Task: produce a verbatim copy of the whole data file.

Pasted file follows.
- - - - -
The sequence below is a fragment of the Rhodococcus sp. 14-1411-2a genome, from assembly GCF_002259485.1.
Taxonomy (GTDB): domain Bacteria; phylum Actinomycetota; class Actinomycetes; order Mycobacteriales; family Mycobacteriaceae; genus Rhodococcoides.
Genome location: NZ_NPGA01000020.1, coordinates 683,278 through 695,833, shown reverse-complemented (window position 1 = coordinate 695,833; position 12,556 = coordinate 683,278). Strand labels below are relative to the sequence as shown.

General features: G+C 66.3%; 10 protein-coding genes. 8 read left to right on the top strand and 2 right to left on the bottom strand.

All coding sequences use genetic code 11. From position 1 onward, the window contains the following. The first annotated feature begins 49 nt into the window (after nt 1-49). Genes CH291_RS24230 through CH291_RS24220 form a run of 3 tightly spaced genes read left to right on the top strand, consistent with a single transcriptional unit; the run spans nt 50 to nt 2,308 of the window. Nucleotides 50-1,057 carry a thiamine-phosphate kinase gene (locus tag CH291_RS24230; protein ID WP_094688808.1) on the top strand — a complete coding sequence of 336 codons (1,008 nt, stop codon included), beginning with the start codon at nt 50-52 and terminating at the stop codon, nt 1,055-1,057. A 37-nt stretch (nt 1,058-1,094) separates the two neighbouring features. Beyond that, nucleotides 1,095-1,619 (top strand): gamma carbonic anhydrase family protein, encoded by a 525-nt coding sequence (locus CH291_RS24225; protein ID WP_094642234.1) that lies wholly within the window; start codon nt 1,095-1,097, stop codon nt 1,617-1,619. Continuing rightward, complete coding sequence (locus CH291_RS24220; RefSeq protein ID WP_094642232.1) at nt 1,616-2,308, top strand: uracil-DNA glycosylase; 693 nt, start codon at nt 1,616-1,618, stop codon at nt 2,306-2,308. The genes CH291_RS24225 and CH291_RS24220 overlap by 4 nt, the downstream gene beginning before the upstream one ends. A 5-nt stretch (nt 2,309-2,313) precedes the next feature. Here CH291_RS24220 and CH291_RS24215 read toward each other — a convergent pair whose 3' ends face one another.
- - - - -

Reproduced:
The sequence below is a fragment of the Rhodococcus sp. 14-1411-2a genome, from assembly GCF_002259485.1.
Taxonomy (GTDB): domain Bacteria; phylum Actinomycetota; class Actinomycetes; order Mycobacteriales; family Mycobacteriaceae; genus Rhodococcoides.
Genome location: NZ_NPGA01000020.1, coordinates 683,278 through 695,833, shown reverse-complemented (window position 1 = coordinate 695,833; position 12,556 = coordinate 683,278). Strand labels below are relative to the sequence as shown.

General features: G+C 66.3%; 10 protein-coding genes. 8 read left to right on the top strand and 2 right to left on the bottom strand.

All coding sequences use genetic code 11. From position 1 onward, the window contains the following. The first annotated feature begins 49 nt into the window (after nt 1-49). Genes CH291_RS24230 through CH291_RS24220 form a run of 3 tightly spaced genes read left to right on the top strand, consistent with a single transcriptional unit; the run spans nt 50 to nt 2,308 of the window. Nucleotides 50-1,057 carry a thiamine-phosphate kinase gene (locus tag CH291_RS24230; protein ID WP_094688808.1) on the top strand — a complete coding sequence of 336 codons (1,008 nt, stop codon included), beginning with the start codon at nt 50-52 and terminating at the stop codon, nt 1,055-1,057. A 37-nt stretch (nt 1,058-1,094) separates the two neighbouring features. Beyond that, nucleotides 1,095-1,619 (top strand): gamma carbonic anhydrase family protein, encoded by a 525-nt coding sequence (locus CH291_RS24225; protein ID WP_094642234.1) that lies wholly within the window; start codon nt 1,095-1,097, stop codon nt 1,617-1,619. Continuing rightward, complete coding sequence (locus CH291_RS24220; RefSeq protein ID WP_094642232.1) at nt 1,616-2,308, top strand: uracil-DNA glycosylase; 693 nt, start codon at nt 1,616-1,618, stop codon at nt 2,306-2,308. The genes CH291_RS24225 and CH291_RS24220 overlap by 4 nt, the downstream gene beginning before the upstream one ends. A 5-nt stretch (nt 2,309-2,313) precedes the next feature. Here CH291_RS24220 and CH291_RS24215 read toward each other — a convergent pair whose 3' ends face one another.